It nailed the top last November and it nailed the tops and bottoms going back at least to the 1990s.
By Wolf Richter for WOLF STREET.
Increases and decreases in leverage, when large enough, drive markets up or down. The only summary data on stock-market leverage that we can get is margin debt, reported monthly by FINRA, which obtains the data from its member brokers. There is a lot more leverage in the market, but we don’t get a summary figure of it. Margin debt is our stand-in for overall stock market leverage.
Margin debt data that was released last November, for the month of October, nailed the top in the stock market, as margin debt had nailed prior tops. More on that in a moment, including my annotated long-term chart. Now we’re looking for signs of a bottom. But as of the latest release of margin debt, we’re far from any bottom.
Margin debt fell by $24 billion in September from August, to $664 billion. But it is still very high, 39% above the March 2020 low. The drops in margin debt in January and February 2020 showed that there was already concern that Covid might be tearing up the markets, and some investors prepared by reducing their leverage. At the current level, margin debt has a lot more room to fall – and the process can take years as we’ll see in a moment – before it signals a bottom in the stock market.
In the chart above, you can see that the summer rally was doomed to be just another bear-market rally because margin debt didn’t jump with it; it barely ticked up a little and then fizzled.
Leverage is a huge factor in the direction of any market. Leverage is the great accelerator on the way up, and on the way down. Big spikes in margin debt led invariably to stock market “events,” and a bottoming out of margin debt either preceded or closely followed the bottom of the sell-off.
The bottom signal occurs when margin debt drops to the lows from a few years earlier and then starts rising again.
In the long-term view of margin debt, it’s not the absolute dollar amounts that matter, but the steep spikes in margin debt before the selloffs and the declines that start with the sell-off, and bottom out at the end of the sell-off.
The long-term chart below of margin debt also shows stock market events. Margin debt will need to fall somewhere near a prior low established several years before the spike in order to give a bottom signal.
The Dotcom Bust started in the middle of March 2000 (Nasdaq Composite hit 5,048), which was also the month when the spike in margin debt peaked. Margin debt bottomed in October 2002, having fallen to a level of 1998, after the Nasdaq Composite had plunged 78%. Then both began to rise again.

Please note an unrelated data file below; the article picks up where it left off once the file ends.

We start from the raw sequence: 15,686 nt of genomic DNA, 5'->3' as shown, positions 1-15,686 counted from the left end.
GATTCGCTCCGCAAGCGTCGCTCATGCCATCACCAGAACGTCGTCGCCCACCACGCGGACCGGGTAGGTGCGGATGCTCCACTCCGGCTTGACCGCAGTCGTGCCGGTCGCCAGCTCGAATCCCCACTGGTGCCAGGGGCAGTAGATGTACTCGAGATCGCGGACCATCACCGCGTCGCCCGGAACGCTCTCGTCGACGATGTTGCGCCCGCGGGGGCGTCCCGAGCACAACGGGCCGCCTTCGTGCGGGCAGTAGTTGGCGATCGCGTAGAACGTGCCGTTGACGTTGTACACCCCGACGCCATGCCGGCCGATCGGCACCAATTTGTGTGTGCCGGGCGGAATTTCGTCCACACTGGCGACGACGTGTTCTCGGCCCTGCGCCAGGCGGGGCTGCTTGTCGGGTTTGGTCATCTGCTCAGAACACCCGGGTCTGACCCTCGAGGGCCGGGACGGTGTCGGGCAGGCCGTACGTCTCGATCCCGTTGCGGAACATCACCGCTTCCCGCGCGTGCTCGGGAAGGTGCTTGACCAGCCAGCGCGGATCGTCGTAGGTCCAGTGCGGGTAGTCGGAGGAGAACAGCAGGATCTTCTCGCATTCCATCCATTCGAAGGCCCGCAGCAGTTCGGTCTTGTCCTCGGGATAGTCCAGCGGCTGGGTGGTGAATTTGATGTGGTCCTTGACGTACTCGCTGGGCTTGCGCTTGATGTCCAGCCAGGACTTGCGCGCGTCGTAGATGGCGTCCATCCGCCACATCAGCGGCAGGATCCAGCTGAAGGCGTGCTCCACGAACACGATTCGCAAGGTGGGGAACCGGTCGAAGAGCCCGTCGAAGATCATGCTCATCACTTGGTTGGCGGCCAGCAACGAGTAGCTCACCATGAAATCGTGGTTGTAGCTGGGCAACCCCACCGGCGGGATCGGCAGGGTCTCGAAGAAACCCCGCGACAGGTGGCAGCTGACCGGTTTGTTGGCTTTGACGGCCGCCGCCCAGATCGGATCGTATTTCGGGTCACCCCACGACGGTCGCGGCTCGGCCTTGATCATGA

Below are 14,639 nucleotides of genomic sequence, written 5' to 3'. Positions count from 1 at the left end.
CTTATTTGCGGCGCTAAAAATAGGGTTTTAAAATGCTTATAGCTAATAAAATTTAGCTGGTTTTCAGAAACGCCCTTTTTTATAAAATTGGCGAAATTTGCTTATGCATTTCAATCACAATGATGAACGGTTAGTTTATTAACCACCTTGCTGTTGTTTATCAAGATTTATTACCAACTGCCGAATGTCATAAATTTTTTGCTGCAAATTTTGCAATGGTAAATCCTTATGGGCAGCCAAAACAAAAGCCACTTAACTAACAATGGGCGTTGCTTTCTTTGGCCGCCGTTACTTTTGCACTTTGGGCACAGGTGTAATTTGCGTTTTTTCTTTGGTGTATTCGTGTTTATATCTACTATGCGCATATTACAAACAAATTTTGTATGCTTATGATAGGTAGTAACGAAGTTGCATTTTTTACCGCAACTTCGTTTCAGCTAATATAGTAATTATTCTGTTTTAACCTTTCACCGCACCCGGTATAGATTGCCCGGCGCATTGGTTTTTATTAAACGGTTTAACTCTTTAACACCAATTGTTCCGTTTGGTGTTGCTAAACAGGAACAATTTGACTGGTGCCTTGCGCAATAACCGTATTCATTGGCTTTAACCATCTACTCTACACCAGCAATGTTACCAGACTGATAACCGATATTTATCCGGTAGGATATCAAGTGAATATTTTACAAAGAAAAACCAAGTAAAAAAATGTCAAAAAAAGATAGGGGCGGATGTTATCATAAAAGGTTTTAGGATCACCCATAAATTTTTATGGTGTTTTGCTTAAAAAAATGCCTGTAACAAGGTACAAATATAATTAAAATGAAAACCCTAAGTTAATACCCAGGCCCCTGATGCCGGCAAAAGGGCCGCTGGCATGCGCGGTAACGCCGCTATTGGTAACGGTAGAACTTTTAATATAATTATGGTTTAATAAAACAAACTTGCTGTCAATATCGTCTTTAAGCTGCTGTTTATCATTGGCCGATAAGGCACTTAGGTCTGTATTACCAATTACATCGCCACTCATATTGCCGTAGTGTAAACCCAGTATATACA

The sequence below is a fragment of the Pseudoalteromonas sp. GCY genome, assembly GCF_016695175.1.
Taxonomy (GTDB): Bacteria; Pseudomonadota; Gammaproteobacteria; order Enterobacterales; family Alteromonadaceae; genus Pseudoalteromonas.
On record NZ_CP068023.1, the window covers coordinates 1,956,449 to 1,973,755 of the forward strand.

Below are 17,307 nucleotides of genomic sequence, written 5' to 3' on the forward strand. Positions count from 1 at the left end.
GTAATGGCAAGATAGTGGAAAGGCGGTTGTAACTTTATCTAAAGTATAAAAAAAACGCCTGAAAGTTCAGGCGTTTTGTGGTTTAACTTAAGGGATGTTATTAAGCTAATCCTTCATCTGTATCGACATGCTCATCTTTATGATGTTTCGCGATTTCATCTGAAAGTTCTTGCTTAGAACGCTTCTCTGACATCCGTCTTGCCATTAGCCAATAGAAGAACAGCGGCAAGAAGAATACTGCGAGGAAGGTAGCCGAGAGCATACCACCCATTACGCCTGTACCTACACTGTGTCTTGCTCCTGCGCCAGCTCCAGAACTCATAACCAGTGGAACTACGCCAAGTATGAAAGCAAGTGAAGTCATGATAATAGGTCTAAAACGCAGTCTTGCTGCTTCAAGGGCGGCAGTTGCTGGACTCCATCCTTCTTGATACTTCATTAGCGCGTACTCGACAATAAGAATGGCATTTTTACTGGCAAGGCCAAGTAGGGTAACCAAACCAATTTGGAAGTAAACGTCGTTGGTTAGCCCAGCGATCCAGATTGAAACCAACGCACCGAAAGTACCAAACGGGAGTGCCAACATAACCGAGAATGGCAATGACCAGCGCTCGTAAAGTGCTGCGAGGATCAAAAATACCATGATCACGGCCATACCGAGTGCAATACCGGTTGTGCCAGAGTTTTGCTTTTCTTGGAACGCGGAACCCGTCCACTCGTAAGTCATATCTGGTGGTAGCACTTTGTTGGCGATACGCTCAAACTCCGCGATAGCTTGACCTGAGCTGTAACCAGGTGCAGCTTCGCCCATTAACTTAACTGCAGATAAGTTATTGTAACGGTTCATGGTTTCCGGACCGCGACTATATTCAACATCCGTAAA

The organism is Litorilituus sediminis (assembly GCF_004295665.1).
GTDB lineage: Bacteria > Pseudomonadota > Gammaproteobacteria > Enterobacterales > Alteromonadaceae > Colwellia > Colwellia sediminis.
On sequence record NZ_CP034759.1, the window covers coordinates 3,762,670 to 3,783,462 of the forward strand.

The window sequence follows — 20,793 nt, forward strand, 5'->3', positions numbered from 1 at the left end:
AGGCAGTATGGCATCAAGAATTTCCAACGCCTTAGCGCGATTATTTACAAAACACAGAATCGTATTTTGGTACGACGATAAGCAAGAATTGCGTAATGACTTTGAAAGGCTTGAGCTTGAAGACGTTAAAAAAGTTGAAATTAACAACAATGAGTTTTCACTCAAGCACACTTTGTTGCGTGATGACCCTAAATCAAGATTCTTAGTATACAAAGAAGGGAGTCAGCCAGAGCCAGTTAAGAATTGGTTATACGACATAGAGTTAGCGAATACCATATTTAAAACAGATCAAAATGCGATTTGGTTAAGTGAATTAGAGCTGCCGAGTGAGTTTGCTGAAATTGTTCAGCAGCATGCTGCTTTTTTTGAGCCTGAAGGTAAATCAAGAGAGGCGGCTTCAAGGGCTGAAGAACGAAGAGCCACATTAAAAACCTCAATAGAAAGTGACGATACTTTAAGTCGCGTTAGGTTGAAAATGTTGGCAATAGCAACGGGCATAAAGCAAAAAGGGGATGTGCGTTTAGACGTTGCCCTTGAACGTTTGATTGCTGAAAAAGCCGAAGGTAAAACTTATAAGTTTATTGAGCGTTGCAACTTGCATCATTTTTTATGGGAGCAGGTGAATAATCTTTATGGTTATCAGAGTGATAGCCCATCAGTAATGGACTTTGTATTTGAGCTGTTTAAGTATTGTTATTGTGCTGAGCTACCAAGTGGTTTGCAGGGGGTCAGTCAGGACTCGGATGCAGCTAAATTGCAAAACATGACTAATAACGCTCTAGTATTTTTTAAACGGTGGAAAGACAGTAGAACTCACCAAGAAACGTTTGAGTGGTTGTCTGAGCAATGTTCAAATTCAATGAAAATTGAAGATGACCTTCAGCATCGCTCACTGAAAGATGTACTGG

The Financial Crisis crash was preceded by a huge spike in margin debt to a peak in July 2007. Then margin debt fell. The Nasdaq started falling on November 1, 2007, from 2,859, plunging 55% to 1,268 by March 2009. Margin debt bottomed in February 2009, reported in March 2009. The stock market bottomed in March 2009.
As you can see, this process takes years – not months! Margin debt is not an indicator for day traders or short-term speculators that bet on daily ups and downs, but an indicator of longer-term trends.
Stock market leverage predicts stock-market moves in a somewhat indirect way: When the market starts a mundane regular little sell-off, high leverage triggers bouts of selling — usually of the most speculative stocks that shot up the most, and that then are the first to plunge — to pay down leverage to avoid margin calls, and it triggers bouts of forced selling as margin calls are going out. Leveraged investors have to sell stocks to pay down their margin debt, and this selling pushes down prices further, which triggers more forced selling, and more fears of forced selling, etc.
On the way up, increasing margin debt increases the buying pressure in the market, funded with borrowed money. And stock market bubbles need lots of leverage to get there.
Margin debt is the great accelerator on the way up, as buying stocks with borrowed money creates new buying pressure that drives up prices.
And in the reverse manner, margin debt is the great accelerator on the way down, as this borrowed money gets drawn out of the market by selling stocks, just when new money is reluctant to come into the market to buy those stocks at those prices, but is willing to buy those stocks at lower prices. And the money that margined investors drew out then vanishes into paying off the margin debt — instead of sitting on the “sidelines” somewhere.
Enjoy reading WOLF STREET and want to support it? You can donate. I appreciate it immensely. Click on the beer and iced-tea mug to find out how:
Would you like to be notified via email when WOLF STREET publishes a new article? Sign up here.